NEW YORK (MarketWatch) - U.S. stocks opened lower Tuesday, as investors weighed a new spate of earnings reports from such corporate giants as Coca-Cola Co. and Johnson & Johnson.
Before the open, better-than-expected economic data on consumer prices and housing helped soothe market concerns over inflation and a slowing economy.
The Dow Jones Industrial Average last was down 2 points at 12,717, as 21 of its 30 components dropped.
The S&P 500 fell 0.3 points to 1,468 , while the Nasdaq Composite fell 4.7 points to 2,513.
The technology sector will come into focus after the close, when International Business Machines Corp. , Intel Corp. and Yahoo Inc. are all scheduled to report.
On Monday stocks staged a vigorous rally, with the Dow Jones industrials rising by more than 100 points, in the wake of upbeat earnings from Citigroup Inc. and a $25 billion leveraged buyout of Sallie Mae parent company SLM Corp. .
Investors on Tuesday will continue to mull earnings news and new data.
"Core rate CPI was better than expected," said Peter Cardillo, chief market analyst at S.W. Bach. "But it has advanced somewhat in the past year and is somewhat above the Federal Reserve's comfort zone."
"The market is going to trade higher and it is going to focus on earnings," he said. "However, I also believe we are approaching market levels that are not sustainable, due to inflation pressures that are starting to creep in not only in the States but abroad."
The pound sterling rose above $2 overnight on unexpectedly brisk U.K. inflation data.
The Labor Department said that the rate of headline inflation accelerated in March, although the core rate, which excludes food and energy prices, was tame. The consumer price index increased 0.6% in March, driven by a 5.9% gain in energy prices, the fastest increase in energy prices in more than two years.
The core CPI, which excludes food and energy, was up 0.1% in March. It was the lowest level since December. Economists were expecting the CPI to rise 0.7% in March after a 0.4% gain in February.
Other data showed unexpected strength in the struggling residential construction market. Boosted by warmer weather, construction of new homes increased 0.8% in March to a seasonally adjusted annual rate of 1.518 million, the highest level this year, according to the Commerce Department.
MarketWatch had expected 1.50 million housing starts. There were 1.544 building permits; MarketWatch had expected 1.52 million permits.
And separately, industrial production fell 0.2% in March, held back by a 7% decline in utility output due to warmer weather, the Federal Reserve said Tuesday. Capacity utilization - a key gauge of inflationary pressures - fell to 81.4% from a revised 81.6%.The figures were weaker than forecast by economists surveyed by MarketWatch, who were looking for a 0.1% drop in output and utilization rate of 81.8%.
Stocks in action
Coca-Cola Co. stock rose 1.7%. The soft drinks seller's earnings and revenue beat analysts' expectations, bolstered by unit case volume growth.
Johnson & Johnson also beat expectations for its earnings and revenue, although its profit fell below year-earlier levels due to special charges. The stock gained 3.2%.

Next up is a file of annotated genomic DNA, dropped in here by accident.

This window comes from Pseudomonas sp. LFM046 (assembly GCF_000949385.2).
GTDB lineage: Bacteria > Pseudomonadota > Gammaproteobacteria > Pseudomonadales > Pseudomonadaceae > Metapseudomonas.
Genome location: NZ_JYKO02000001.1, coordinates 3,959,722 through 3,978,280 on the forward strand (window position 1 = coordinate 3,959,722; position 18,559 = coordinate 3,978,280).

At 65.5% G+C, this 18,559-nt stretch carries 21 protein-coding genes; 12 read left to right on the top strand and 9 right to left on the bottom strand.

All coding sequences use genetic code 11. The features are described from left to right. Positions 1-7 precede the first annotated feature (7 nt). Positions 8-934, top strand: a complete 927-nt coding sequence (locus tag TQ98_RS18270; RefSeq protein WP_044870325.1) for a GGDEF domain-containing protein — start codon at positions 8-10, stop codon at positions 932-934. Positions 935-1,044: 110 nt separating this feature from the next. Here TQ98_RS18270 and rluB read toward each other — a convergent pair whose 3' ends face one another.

A host of financial companies delivered their results early Tuesday, including Wells Fargo & Co. , which rose 0.1%.
The bank said its first quarter profit rose 11% to $2.24 billion, or 66 cents a share, compared to $2.02 billion, or 60 cents a share a year ago. Revenue rose to $9.44 billion from $8.56 billion last year. Analysts polled by Thomson First Call had, on average, expected the company to earn 65 cents a share.
Mellon Financial Corp. reported that its first-quarter net income climbed to 60 cents a share, up 20% from a year ago. Results included $8 million in expenses from its proposed Bank of New York merger nd a $12 million litigation reserve charge. The company earned 58 cents a share on a continuing operations basis, matching forecasts.
TD Ameritrade slumped 7.9% after the online broker reported first-quarter earnings that fell below expectations, and lowered its outlook.
Key Corp. said first-quarter net income rose to $350 million, or 87 cents a share, from 70 cents a share, a year ago. In terms of continuing operations, earnings per share were 89 cents, well clear of the consensus analyst forecast of 71 cents. The stock dropped 5.8%.
The British pound topped the $2 mark for the first time in 15 years on Tuesday, climbing over a landmark threshold after a report showed hotter-than-expected U.K. inflation, stoking speculation the Bank of England will hike interest rates next month.
The pound was last up 0.8% at $2.0047. The euro was up 0.3% at $1.3565, and the dollar was down 0.4% at 119.35 yen.
Treasurys benefited from the tame reading on core consumer inflation. The benchmark 10-year note last was up 8/32 at 99-12/32 with a yield of 4.707%.
Crude-oil futures edged up early Tuesday, underpinned by worries over problems at U.S. refineries and declining gasoline supplies ahead of the summer driving season.
Crude oil for May delivery rose 41 cents at $64.02 a barrel in electronic trading.
Gold futures fell Tuesday, as traders locked in some gains after the precious metal hit a seven-week high near $695 an ounce in the previous session. Gold for June delivery edged down 40 cents at $694.10 an ounce on the New York Mercantile Exchange.
By Leslie Wines